It is always fun to have visitors because automatically have a better understanding of the life you live. In the past month I have had quite a few visitors because everyone wants to see where I have lived for the last two years before I leave. Casey came in June and then last week Lizzi came. The other day Rachel, Hana and Cheridyn all came. And yesterday Julia and her mom and brother all made the trip. It was fun to have everyone and I am glad they got to see what my life is like day in and day out.

How to Make Sales

July 17th, 2008 La Encantada, Peru

How to Make Sales

Each time I leave a meeting with the artisans I always wonder if there is any hope for this country. Each time I finish meeting with the dried fruit business, I know that there is. Today was a great meeting. We have practically completed the formalization process and are now ready to start applying for a health certificate. I prepared a presentation on how to make sales. Each of the members participated and upon request invited their college age kids to participate as well. Everyone actively participated in the lecture and this coming week we are going to perform practice rehearsals. After that, I and the two best salespersons will be heading into the regional capital to attempt a few sales. Wish us luck!

Artisan Association Elections

July 11th, 2008 La Encantada, Peru

Artisan Association Elections

A year has passed since the association last elected a new president and all the other leadership positions. Tonight was the election for next year´s positions. Before the association held the election, I proposed that they did it a little different this year. I proposed that those who wanted certain positions give a little speech and then we would hold a secret ballot vote. Normally, a few people are nominated and then everyone is asked his vote personally in front of all the others. Unfortunately I was shot down because “we have always done it this way.” Talk about a lame excuse. I made this known and a couple people supported me but eventually they decided to do it “like they always have.” The problem is that it puts people on the spot to have to declare your vote in front of everyone, especially when they go down the line one by one. It becomes just a big political problem with personal friendships and pressure playing a big part. One guy stood up and said, “This is why nothing ever changes. We don´t really hold our leadership accountable to actually accomplish anything.” I really don´t know if there is much hope for this association.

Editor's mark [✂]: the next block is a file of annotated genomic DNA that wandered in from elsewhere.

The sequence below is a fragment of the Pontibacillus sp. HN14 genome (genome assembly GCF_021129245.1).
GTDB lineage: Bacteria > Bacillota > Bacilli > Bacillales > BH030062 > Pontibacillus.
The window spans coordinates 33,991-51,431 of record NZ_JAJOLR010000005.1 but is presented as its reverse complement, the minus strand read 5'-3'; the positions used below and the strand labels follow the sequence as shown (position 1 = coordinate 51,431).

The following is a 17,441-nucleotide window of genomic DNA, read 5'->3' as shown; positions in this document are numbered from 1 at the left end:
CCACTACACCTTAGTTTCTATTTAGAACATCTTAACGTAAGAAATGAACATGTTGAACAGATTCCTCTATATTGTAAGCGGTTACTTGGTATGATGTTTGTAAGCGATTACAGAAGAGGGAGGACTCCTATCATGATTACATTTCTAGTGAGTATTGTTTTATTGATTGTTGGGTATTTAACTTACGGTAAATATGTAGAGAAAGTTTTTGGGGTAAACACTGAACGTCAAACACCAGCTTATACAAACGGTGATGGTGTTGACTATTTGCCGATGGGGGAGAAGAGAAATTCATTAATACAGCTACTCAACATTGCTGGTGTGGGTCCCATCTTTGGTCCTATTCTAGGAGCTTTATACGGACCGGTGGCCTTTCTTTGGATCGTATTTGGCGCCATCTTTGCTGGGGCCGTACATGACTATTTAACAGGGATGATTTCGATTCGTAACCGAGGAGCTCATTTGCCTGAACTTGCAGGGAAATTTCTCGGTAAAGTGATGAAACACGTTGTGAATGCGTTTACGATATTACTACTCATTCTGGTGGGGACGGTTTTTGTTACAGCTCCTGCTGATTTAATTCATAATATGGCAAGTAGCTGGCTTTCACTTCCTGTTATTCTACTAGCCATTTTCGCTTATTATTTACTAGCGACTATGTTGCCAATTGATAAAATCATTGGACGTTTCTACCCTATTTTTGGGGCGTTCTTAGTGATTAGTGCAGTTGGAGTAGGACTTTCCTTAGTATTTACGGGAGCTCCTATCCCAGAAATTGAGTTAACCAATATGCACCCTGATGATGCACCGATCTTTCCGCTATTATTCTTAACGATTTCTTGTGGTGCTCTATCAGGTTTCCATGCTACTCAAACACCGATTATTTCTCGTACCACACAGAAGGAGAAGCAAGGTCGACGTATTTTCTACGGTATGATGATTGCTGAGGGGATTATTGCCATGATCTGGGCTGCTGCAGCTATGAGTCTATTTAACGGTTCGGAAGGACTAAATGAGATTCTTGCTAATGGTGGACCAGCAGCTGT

July 10th , 2008 La Encantada, Peru


After I returned from the United States I tried to organize a community recreation committee. Unfortunately it never really happened. After talking to Dad, we decided the girls still deserved such an activity nevertheless. So about 2 weeks ago I bought a volleyball net and some volleyballs with the money Dad sent me. The girls have been playing 3 to 4 times a week and really to seem to enjoy playing. They would much rather play volleyball than make jewelry. So would I. So we only make jewelry on Wednesdays and play volleyball the rest of the week instead. They have been setting up the net by themselves and playing when I can´t due to prior commitments. If you only knew how big that is!

This week they wrote a petition to the community president requesting a permanent location to play volleyball. Dad gave us some money to put the posts in cement. They gathered signatures from girls all over town and should present it to the proper authorities this week.

Casey: The Speech Pathologist

July 8th, 2008 Piura, Peru

Casey: The Speech Pathologist